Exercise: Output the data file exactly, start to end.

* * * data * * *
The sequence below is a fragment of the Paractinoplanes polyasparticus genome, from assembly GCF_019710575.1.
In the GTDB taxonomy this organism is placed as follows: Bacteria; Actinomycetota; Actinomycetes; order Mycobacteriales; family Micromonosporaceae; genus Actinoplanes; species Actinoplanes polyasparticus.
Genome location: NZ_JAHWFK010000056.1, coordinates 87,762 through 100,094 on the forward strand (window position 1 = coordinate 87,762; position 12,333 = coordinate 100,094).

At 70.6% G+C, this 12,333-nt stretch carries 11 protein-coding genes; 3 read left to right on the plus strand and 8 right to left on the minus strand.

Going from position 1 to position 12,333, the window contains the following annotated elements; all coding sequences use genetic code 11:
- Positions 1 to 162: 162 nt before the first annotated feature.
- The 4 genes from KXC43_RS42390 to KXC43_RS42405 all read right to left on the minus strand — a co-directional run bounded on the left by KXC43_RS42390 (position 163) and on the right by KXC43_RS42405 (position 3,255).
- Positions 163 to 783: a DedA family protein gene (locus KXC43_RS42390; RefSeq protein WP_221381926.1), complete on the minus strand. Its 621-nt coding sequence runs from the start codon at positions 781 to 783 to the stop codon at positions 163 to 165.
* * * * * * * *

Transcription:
The sequence below is a fragment of the Paractinoplanes polyasparticus genome, from assembly GCF_019710575.1.
In the GTDB taxonomy this organism is placed as follows: Bacteria; Actinomycetota; Actinomycetes; order Mycobacteriales; family Micromonosporaceae; genus Actinoplanes; species Actinoplanes polyasparticus.
Genome location: NZ_JAHWFK010000056.1, coordinates 87,762 through 100,094 on the forward strand (window position 1 = coordinate 87,762; position 12,333 = coordinate 100,094).

At 70.6% G+C, this 12,333-nt stretch carries 11 protein-coding genes; 3 read left to right on the plus strand and 8 right to left on the minus strand.

Going from position 1 to position 12,333, the window contains the following annotated elements; all coding sequences use genetic code 11:
- Positions 1 to 162: 162 nt before the first annotated feature.
- The 4 genes from KXC43_RS42390 to KXC43_RS42405 all read right to left on the minus strand — a co-directional run bounded on the left by KXC43_RS42390 (position 163) and on the right by KXC43_RS42405 (position 3,255).
- Positions 163 to 783: a DedA family protein gene (locus KXC43_RS42390; RefSeq protein WP_221381926.1), complete on the minus strand. Its 621-nt coding sequence runs from the start codon at positions 781 to 783 to the stop codon at positions 163 to 165.